The great room is easily the hardest working room in the house, as its entire purpose to serve multiple key functions all in one shared space. The goal is to make everyday living just a little easier, and to make a communal space a little more enticing. As a result, they can present some extra design challenges. With more moving parts and pieces to the puzzle, great rooms are that much harder to decorate. Layout, color schemes, and scale… So if you’re looking for some inspiration, keep reading for eighteen great rooms design ideas and decorating tips.
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Pack It All In
In this beach house, designer Alexander Design made the family room feel upscale and sophisticated yet down to earth, livable, and coastal. This great room truly has it all, from a dining area to a formal hang out spot and even a pool table.
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Give Each Zone Distinctive Qualities
Functioning as both the formal dining and living room, it’s the ultimate entertaining space. The massive blue carpet helps unify the space since it stretches from the eating zone to the living area. The darker dinning chairs and light sofa and coffee table, on the other hand, help to distinguish them from one another.
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Spread Things Out
Leanne Ford Interiors creates separate “rooms” defined by furniture groupings to make the great room feel both cohesive and functional. Each space stands its own while also working together for a harmonious whole. The kitchen blends in and disappears into the background while the dining nook and living rooms contrast in both color and design.
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Use the Same Colors In Different Materials
Designed by Arent & Pyke, the icy gray marble material in the kitchen jumps into the living room in the form of a velvet texture-rich area rug in a similar gray hue. Then the light blush sofa beyond the kitchen is reflected in the rosy sheer curtains in the dining room. The caramel leather dining chairs add some contrast without clashing with the aforementioned cohesion.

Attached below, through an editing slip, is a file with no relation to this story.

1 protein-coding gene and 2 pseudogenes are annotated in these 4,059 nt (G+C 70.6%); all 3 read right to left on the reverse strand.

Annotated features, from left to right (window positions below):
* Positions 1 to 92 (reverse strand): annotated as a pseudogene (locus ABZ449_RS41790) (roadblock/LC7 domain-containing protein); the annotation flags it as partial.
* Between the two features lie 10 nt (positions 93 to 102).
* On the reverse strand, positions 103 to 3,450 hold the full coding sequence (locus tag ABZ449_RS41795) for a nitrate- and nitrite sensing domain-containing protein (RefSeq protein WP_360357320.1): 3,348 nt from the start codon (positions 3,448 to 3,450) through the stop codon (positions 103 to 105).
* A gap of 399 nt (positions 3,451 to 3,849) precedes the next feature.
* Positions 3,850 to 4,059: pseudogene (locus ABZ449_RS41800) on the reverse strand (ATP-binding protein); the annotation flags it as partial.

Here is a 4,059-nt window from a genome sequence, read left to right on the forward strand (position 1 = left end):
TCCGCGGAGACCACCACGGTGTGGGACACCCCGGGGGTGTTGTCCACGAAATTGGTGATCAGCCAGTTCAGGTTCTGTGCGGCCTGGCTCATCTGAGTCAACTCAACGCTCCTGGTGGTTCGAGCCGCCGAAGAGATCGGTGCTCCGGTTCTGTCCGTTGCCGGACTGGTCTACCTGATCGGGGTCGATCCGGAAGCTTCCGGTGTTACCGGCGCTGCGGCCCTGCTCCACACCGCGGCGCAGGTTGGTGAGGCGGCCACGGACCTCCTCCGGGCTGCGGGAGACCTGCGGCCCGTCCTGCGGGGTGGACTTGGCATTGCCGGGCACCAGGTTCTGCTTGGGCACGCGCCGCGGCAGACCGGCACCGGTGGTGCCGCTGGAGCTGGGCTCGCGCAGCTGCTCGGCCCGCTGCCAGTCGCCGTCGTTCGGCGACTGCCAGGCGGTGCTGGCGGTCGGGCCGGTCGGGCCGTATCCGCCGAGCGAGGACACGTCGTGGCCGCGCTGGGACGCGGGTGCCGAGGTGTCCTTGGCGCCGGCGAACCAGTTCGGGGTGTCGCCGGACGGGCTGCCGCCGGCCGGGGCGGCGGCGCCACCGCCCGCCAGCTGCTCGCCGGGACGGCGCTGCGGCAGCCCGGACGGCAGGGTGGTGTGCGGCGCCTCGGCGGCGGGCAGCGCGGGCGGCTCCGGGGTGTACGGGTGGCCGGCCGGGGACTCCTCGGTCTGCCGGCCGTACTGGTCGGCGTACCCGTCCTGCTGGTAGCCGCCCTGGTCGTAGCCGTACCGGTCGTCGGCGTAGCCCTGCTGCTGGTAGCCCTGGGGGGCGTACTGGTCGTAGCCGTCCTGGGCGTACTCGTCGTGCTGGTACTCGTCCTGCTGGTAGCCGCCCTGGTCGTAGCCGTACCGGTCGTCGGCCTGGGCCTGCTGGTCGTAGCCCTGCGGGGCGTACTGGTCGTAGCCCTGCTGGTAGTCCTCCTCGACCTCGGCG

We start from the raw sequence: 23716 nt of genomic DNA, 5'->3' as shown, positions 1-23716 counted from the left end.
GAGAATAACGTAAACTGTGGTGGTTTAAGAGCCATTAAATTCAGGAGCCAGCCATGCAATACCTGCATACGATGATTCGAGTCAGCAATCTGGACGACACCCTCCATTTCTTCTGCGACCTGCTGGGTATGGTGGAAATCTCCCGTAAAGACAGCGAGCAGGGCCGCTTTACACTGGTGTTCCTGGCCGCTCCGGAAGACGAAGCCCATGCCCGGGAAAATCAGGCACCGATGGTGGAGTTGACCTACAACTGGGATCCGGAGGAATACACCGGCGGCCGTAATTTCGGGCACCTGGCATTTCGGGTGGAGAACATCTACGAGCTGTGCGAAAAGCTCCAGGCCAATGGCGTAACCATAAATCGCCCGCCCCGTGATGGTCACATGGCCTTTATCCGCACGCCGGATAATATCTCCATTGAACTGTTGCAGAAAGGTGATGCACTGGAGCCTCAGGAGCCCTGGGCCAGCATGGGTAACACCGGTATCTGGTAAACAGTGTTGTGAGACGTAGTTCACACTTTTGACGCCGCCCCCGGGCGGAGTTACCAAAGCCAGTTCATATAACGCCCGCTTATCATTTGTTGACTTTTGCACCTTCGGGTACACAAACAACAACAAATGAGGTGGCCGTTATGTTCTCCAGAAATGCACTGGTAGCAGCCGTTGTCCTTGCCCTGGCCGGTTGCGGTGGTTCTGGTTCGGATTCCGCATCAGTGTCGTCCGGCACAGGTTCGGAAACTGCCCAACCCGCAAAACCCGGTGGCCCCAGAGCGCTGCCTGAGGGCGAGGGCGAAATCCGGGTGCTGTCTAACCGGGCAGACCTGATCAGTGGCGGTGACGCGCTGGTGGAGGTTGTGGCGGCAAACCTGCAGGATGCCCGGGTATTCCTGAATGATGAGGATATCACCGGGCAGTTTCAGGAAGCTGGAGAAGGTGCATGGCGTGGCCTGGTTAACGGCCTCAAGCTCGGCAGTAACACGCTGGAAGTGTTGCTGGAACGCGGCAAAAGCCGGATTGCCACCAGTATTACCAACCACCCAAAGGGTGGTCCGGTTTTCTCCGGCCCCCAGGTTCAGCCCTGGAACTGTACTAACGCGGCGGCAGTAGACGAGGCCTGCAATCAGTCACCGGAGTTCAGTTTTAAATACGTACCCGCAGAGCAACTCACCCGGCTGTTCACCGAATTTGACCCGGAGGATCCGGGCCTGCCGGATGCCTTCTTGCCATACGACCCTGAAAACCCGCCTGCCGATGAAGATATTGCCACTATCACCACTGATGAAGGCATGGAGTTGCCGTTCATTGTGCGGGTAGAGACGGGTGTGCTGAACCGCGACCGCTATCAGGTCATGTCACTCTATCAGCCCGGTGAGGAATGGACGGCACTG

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Make It Family-Friendly
For a space that is both cozy and timeless yet fun and contemporary, take note from this Studio Life/Style-designed great room. This layout is also perfect for a family since the adults can be in the kitchen while still being close to the kids.
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Float Your Furinture
This may sound obvious, but in a great room, it’s usually best to float your furniture. Resist the urge to push all of your furniture up against the walls—if you create space behind the furniture, it makes the room look wider than it is and helps separate the different areas based on function. In this living room designed by 2LG Studio, the the floating sofa separates the lounge area from the kitchen and dining space.
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You don’t need a massive space to have a great room. Indeed, sometimes you have to combine your dining and living spaces in apartments. To make it work, opt for a smaller bistro table and use a banquet on the other side of the kitchen island to work on a a sette for hanging out as well as a dining seat.
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Create Micro Levels
In an open floor plan space, make the sitting area feel like its own separate hangout zone by turning it into a sunken family room, i.e. a conversation pit. Designed by Elizabeth Roberts, this space feels like a private haven fit for big viewing parties thanks to the full carpeting and depressed flooring. The custom upholstering also speaks the warm tones of the nearby kitchen (like that gorgeous bench), as do the exposed beams, ensuring that it doesn’t feel totally unconnected.